Scientists from the University of Cambridge have designed a new type of drone custom-built to withstand extreme Arctic conditions. They used those drones to make the first-ever drone-based observations of how fractures are forming under meltwater lakes on the Greenland Ice Sheet. The team says that the fractures cause catastrophic lake drainages that transfer huge quantities of surface water to the sensitive environment under the ice.
The new study shows how the water is transferred and how the ice sheet responds. The researchers found that the inflowing meltwater expanded the lake and drainage began when the edge of the lake intersected a fracture that had formed a year earlier. As the ice sheet warms each summer, thousands of lakes form on the Greenland Ice Sheet surface.
Many of the lakes drain in a few hours, creating caverns known as moulins through which water descends to the bottom of the ice sheet. Those cavities normally remain open through the melt season as meltwater from streams and rivers on the surface descend under the ice. During their research, the team was able to witness how the fracture became active and how it propagated 500 meters further into the lake, causing the lake to drain rapidly.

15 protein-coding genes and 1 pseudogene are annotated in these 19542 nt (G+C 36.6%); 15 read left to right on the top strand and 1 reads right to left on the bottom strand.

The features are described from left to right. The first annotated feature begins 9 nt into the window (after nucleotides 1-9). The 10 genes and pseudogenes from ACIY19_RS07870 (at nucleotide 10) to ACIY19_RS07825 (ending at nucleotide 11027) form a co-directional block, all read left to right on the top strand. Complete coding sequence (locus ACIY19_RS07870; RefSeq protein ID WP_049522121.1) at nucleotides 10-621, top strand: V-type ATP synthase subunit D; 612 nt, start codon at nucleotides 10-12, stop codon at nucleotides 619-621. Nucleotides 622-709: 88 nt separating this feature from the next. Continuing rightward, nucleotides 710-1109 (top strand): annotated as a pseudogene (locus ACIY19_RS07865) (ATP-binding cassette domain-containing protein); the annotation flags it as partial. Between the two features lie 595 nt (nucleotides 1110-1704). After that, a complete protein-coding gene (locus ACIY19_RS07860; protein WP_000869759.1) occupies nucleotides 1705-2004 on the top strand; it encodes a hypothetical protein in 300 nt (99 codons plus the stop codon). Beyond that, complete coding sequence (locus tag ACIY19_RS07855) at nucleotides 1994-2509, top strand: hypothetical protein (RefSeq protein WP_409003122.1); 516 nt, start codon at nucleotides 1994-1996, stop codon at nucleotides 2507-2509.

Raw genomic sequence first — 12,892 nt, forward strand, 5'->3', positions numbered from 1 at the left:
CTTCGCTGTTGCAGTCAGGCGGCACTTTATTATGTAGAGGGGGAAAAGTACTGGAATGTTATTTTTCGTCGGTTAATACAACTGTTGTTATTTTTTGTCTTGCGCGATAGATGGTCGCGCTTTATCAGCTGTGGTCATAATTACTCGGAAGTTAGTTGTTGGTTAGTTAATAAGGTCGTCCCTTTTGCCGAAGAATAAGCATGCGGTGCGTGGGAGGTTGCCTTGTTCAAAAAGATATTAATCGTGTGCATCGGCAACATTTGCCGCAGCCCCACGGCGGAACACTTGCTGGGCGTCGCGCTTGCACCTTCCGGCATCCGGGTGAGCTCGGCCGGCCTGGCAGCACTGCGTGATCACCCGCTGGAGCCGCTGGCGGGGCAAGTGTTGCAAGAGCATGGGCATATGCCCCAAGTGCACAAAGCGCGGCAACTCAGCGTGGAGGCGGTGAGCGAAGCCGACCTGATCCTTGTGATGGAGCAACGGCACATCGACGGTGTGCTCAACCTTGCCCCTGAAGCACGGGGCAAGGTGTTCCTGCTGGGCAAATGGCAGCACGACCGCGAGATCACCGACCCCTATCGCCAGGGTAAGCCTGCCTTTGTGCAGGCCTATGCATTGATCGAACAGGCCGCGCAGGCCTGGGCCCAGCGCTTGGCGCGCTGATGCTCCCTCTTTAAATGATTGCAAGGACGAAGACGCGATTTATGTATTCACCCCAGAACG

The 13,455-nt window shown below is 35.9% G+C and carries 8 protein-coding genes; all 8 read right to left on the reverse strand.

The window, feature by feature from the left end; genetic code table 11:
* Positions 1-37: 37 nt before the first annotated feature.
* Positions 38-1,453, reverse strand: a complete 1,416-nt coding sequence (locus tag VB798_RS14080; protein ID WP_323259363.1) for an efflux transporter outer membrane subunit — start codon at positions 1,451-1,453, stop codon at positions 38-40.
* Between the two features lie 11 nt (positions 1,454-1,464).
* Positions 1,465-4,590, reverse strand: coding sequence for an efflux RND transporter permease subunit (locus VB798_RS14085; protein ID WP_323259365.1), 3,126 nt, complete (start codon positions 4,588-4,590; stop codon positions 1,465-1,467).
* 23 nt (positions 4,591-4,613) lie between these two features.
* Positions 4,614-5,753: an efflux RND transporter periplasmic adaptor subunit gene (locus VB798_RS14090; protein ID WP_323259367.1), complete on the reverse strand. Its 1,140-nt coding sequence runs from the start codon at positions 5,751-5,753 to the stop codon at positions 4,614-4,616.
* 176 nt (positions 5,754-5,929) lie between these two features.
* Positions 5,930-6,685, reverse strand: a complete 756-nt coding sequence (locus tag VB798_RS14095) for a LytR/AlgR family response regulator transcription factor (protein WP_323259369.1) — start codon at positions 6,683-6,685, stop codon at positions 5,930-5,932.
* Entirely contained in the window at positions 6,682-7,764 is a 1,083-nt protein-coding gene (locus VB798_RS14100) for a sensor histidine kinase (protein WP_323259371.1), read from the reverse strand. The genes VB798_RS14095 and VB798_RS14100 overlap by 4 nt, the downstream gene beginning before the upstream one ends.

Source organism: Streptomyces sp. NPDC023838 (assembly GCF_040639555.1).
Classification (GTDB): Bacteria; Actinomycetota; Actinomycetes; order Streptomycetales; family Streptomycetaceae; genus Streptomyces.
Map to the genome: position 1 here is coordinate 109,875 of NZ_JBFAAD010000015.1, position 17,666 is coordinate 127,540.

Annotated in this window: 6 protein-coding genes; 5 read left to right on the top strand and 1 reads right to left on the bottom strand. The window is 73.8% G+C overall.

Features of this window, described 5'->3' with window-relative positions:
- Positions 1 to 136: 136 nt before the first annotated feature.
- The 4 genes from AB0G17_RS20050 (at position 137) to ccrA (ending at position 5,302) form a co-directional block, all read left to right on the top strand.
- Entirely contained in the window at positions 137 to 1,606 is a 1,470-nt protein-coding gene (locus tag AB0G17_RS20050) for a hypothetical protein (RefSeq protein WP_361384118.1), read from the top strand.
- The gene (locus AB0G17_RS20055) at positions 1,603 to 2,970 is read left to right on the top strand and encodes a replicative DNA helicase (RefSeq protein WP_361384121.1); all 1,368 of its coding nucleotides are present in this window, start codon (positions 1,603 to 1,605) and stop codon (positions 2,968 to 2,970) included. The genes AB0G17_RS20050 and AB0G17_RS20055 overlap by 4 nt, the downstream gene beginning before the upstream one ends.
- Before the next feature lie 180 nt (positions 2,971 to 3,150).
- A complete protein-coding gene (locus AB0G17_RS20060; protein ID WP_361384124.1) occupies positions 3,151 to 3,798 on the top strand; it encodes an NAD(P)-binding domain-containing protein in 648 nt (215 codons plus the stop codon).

The drones allowed the team to document the flow of water into the fracture and the pathway of the water under the ice. A reconstruction of the event was able to show how the meltwater formed the new fractures and cause the expansion of dormant fractures. In five hours, five million cubic meters of water drained to the bottom of the ice sheet via the fracture, causing a new cavity to form.
The ice flow accelerated as a result from two meters per day to more than five meters per day as more surface water was transferred to the bed. The team says that the flow lifted the ice sheet by half a meter. The drones used GPS and had autopilot tech and were able to stitch together hundreds of photos to create a detailed 3D reconstruction of the ice sheet surface.